In this third issue of the SACEMA Quarterly, the focus is not on HIV/AIDS, but on other infectious diseases. The first article reports on the prevention of sleeping sickness, by catching away the tsetse flies causing the disease, using baits. The second one presents the Global Fund’s approach to combating Malaria: The Affordable Medicines Facility-Malaria (AMFm), which mainly comes down to reducing the prices of malaria treatment by means of subsidy. And the last article discusses the status of tuberculosis in South Africa.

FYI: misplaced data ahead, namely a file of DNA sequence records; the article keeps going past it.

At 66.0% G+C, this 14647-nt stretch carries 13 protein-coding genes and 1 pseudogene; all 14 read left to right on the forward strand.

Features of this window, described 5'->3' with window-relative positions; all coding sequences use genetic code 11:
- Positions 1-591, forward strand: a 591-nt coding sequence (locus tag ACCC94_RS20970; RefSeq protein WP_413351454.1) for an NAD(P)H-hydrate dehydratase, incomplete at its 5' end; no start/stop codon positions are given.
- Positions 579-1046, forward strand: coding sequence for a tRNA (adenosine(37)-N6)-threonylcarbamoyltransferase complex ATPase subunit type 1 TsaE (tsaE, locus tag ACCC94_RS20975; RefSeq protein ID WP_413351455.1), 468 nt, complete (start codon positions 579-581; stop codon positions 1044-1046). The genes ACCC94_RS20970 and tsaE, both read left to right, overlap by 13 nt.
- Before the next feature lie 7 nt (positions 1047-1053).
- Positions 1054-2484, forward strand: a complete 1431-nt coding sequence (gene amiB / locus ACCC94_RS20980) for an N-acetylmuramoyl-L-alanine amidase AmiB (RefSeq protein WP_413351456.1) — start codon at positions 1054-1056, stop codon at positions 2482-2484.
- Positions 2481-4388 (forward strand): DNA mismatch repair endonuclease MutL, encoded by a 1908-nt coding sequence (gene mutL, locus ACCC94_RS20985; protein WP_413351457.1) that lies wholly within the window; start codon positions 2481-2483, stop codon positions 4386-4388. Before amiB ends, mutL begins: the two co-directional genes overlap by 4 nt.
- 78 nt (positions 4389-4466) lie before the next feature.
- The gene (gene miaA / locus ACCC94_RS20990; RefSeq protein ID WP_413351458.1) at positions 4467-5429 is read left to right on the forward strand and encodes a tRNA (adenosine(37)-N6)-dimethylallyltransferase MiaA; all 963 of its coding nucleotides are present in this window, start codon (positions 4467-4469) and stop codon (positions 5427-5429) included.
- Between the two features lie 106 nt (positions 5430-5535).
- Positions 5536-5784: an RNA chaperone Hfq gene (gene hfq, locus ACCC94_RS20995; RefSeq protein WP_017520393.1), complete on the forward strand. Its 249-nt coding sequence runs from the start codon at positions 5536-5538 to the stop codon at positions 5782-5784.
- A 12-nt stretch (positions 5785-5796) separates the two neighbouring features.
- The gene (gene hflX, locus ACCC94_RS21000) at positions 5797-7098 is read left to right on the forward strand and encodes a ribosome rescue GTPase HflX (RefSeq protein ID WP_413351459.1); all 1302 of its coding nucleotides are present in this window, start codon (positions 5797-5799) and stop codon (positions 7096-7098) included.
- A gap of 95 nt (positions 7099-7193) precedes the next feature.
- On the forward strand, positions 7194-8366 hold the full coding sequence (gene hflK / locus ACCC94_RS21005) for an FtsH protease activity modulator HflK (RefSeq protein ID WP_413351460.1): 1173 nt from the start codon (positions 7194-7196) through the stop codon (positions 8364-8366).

Sleeping sickness severely affects health and development in Sub-Saharan Africa. As there are no prophylactics, and only highly toxic curatives, the safest policy is to attack the tsetse flies (vectors). The cheapest and simplest method of tsetse control is the use of insecticide-treated baits; host animals (cattle) or artificial representations of them (“targets”). Bait performance has been improved greatly in the last 40 years, however to further reduce the costs of targets more research is needed to shed light on some unsolved problems.